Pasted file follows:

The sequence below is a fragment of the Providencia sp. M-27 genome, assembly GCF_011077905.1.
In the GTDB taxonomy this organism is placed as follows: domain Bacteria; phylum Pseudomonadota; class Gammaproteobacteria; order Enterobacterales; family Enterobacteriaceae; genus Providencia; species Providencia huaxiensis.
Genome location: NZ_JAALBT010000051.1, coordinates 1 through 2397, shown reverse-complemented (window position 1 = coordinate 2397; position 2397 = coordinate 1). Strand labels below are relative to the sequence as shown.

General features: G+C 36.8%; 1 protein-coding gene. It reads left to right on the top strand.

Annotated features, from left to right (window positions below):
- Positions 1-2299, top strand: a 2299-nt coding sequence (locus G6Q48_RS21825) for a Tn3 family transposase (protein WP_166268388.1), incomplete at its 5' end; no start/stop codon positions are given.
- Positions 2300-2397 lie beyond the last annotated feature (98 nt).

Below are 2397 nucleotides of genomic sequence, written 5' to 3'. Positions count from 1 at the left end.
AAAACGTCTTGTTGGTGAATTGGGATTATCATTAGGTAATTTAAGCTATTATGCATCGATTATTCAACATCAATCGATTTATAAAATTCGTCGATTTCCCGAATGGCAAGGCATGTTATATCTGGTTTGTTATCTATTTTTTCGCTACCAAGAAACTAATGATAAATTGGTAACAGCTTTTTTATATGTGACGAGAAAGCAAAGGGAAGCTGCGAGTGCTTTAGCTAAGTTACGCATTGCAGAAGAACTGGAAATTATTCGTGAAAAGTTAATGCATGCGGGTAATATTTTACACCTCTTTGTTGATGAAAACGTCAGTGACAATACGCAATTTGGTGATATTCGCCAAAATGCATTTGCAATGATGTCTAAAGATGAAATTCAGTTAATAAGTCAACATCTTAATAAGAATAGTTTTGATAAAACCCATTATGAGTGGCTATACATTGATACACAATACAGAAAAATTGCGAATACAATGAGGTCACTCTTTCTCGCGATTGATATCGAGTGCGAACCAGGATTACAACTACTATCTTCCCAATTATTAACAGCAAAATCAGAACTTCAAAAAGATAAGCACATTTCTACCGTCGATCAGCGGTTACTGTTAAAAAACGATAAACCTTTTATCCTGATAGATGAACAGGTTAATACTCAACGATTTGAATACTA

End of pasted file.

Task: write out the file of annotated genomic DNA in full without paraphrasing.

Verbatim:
The sequence below is a fragment of the Providencia sp. M-27 genome, assembly GCF_011077905.1.
In the GTDB taxonomy this organism is placed as follows: domain Bacteria; phylum Pseudomonadota; class Gammaproteobacteria; order Enterobacterales; family Enterobacteriaceae; genus Providencia; species Providencia huaxiensis.
Genome location: NZ_JAALBT010000051.1, coordinates 1 through 2397, shown reverse-complemented (window position 1 = coordinate 2397; position 2397 = coordinate 1). Strand labels below are relative to the sequence as shown.

General features: G+C 36.8%; 1 protein-coding gene. It reads left to right on the top strand.

Annotated features, from left to right (window positions below):
- Positions 1-2299, top strand: a 2299-nt coding sequence (locus G6Q48_RS21825) for a Tn3 family transposase (protein WP_166268388.1), incomplete at its 5' end; no start/stop codon positions are given.
- Positions 2300-2397 lie beyond the last annotated feature (98 nt).

Below are 2397 nucleotides of genomic sequence, written 5' to 3'. Positions count from 1 at the left end.
AAAACGTCTTGTTGGTGAATTGGGATTATCATTAGGTAATTTAAGCTATTATGCATCGATTATTCAACATCAATCGATTTATAAAATTCGTCGATTTCCCGAATGGCAAGGCATGTTATATCTGGTTTGTTATCTATTTTTTCGCTACCAAGAAACTAATGATAAATTGGTAACAGCTTTTTTATATGTGACGAGAAAGCAAAGGGAAGCTGCGAGTGCTTTAGCTAAGTTACGCATTGCAGAAGAACTGGAAATTATTCGTGAAAAGTTAATGCATGCGGGTAATATTTTACACCTCTTTGTTGATGAAAACGTCAGTGACAATACGCAATTTGGTGATATTCGCCAAAATGCATTTGCAATGATGTCTAAAGATGAAATTCAGTTAATAAGTCAACATCTTAATAAGAATAGTTTTGATAAAACCCATTATGAGTGGCTATACATTGATACACAATACAGAAAAATTGCGAATACAATGAGGTCACTCTTTCTCGCGATTGATATCGAGTGCGAACCAGGATTACAACTACTATCTTCCCAATTATTAACAGCAAAATCAGAACTTCAAAAAGATAAGCACATTTCTACCGTCGATCAGCGGTTACTGTTAAAAAACGATAAACCTTTTATCCTGATAGATGAACAGGTTAATACTCAACGATTTGAATACTA